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Virginia Tech News / Articles / 2015 / 01 

Successful natural resource management built on trust

January 22, 2015

Two people sitting on a small deck.
According to Marc Stern (left), shown talking with a village resident while conducting fieldwork in Ecuador, trust between multiple stakeholders is essential to building the types of collaboration necessary to effectively govern natural resources.

Trust is an important driver of collaboration, conflict resolution, and enhanced group performance in the business world as well as in the management of natural resources.

“One thing we can be sure of in ecosystem management is that we don’t know all the answers,” said Marc Stern, associate professor of the human dimensions of natural resources in Virginia Tech’s College of Natural Resources and Environment. “Therefore, collaborative learning and innovation is particularly important to successfully navigating natural resource management in our ever-changing ecological and social contexts.”

“Trust between multiple stakeholders — including government agencies, environmental groups, industry, and local citizens — is essential to build the types of collaboration necessary to effectively govern natural resources and draw on the talents and knowledge of diverse groups of people,” said Stern, who teaches in the Department of Forest Resources and Environmental Conservation.

For example, a study of Podocarpus National Park in Ecuador, U.S. Virgin Islands National Park, and Great Smoky Mountains National Park in North Carolina and Tennessee found that local opposition or support could be predicted with nearly 80 percent accuracy based on local trust for park managers alone, he said.

Speaking at the International Union for Conservation of Nature World Parks Congress, Stern described how four forms of trust may play a role in building resilient collaborations for natural resource management.

“We can think of trust developing in four different ways,” Stern explained. “The first type we call dispositional trust. Some people are predisposed to be generally trusting or generally distrusting.”

The other three forms of trust are the results of actions.

“Rational trust is based on the expected benefits of an action. For example, industry may look for a promise of continued timber harvest, or an environmental group may expect protection of an endangered species,” said Stern. “Rational trust is based on perceptions of consistent performance, predictability, and competence.”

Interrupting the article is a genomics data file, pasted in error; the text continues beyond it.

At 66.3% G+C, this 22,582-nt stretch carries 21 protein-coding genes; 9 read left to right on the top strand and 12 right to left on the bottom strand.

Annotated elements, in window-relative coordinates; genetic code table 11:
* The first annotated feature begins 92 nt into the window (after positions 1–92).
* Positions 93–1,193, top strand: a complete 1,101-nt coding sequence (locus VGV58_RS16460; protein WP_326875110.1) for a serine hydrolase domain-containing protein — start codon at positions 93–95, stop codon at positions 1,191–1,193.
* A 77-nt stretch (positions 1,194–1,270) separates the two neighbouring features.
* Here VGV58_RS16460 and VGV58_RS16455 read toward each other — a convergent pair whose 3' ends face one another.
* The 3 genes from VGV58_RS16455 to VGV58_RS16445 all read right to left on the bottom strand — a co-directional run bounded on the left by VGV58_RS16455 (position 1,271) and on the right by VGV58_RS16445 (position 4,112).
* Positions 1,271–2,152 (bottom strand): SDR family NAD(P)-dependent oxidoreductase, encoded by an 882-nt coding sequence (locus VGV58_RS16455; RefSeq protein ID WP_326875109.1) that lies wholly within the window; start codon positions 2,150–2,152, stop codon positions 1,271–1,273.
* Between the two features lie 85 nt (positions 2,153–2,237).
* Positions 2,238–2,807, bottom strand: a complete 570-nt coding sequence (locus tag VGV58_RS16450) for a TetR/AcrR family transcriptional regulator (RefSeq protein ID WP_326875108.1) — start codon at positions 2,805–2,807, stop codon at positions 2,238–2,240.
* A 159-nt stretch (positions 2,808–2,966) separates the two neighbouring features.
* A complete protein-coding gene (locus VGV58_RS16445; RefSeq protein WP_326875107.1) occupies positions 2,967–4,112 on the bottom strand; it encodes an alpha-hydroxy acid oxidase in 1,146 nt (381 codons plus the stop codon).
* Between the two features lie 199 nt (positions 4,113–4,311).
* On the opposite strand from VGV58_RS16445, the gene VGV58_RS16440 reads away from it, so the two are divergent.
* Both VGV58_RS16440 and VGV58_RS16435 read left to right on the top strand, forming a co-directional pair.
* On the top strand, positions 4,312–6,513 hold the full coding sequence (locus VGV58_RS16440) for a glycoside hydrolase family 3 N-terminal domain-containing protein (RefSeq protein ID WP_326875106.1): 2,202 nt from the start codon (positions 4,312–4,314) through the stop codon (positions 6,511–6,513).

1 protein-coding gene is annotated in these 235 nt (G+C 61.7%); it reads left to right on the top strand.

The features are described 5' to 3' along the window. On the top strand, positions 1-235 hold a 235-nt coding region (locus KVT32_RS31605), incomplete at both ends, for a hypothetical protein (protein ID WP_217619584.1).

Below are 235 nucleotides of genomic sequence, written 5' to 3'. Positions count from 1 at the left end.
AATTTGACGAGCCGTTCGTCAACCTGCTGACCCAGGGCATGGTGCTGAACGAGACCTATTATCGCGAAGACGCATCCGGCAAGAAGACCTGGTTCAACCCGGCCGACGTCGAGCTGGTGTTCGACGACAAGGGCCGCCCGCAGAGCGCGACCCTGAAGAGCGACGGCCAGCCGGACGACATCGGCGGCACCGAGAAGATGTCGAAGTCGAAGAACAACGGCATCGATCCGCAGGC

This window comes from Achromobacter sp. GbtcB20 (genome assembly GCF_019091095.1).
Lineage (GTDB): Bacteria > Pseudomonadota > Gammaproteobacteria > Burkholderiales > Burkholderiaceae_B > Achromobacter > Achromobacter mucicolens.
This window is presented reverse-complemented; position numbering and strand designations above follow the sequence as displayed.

“Affinitive trust develops primarily through social relationships. Rather than explicitly calculating a predicted outcome, we trust based on an affinity for an individual, such as the park manager,” he said.

The third form of action-based trust involves faith in the system of procedures or rules. 

“If I trust the system, I don’t have to trust the individuals as much. However, over-reliance on the system might actually preclude other forms of trust from developing,” Stern said.

Stern, who is also a Fellow of Virginia Tech’s Center for Leadership in Global Sustainability, recommends developing both interpersonal and procedural trust systems. “Similar to biodiversity in ecosystems, trust diversity strengthens the resilience of social institutions,” he explained. “If one type is lost, the presence of other types may buffer the system.

“The most resilient collaborations have sufficient stocks of all three of the actionable forms of trust. For example, if affinitive trust is lost because of personnel change, rational and systems-based trust can buffer the system while it is rebuilt with a new individual. Without the other forms in place, it may be much harder to recover.”

There are no magical tools for building trust, he said, but there are important elements. Consistent performance and predictable benefits build rational trust. Trust in systems often develops where procedures were developed collaboratively and decision-making processes are transparent and equitable. 

Affinitive trust often flows from opportunities for informal interactions, such as field trips and shared meals. Dialogue and responsiveness are critical.

Stern’s research has found that short-term engagement can often inhibit trust development, while longer term, consistent commitments can enhance it. For example, in most areas around Podocarpus National Park, local organizations operate on short granting cycles and are absent during unfunded periods. In the few cases where organizations have maintained consistent presence in local communities and have built rational, affinity-based, and systems-based trust, local communities are working as partners with the park.

“Trust relationships do not exist independently of other relationships,” Stern explained in an article published in November 2014 in Society and Natural Resources. “For example, a process leader who works for a government agency may feel accountable to her agency, her supervisor, her team, her project’s goals, procedural compliance, and multiple other stakeholders, not to mention her own personal beliefs.

“Or a representative of a nongovernmental conservation organization may develop strong interpersonal trust with an industry representative. However, she may not feel able to act upon that trust based on her accountability to the other members of her organization.

“Multiple confounding factors may intervene before an intention is translated into action, but trust can at least allow for reasoned discourse and mutual respect in negotiation around that action and its alternatives,” he concluded.

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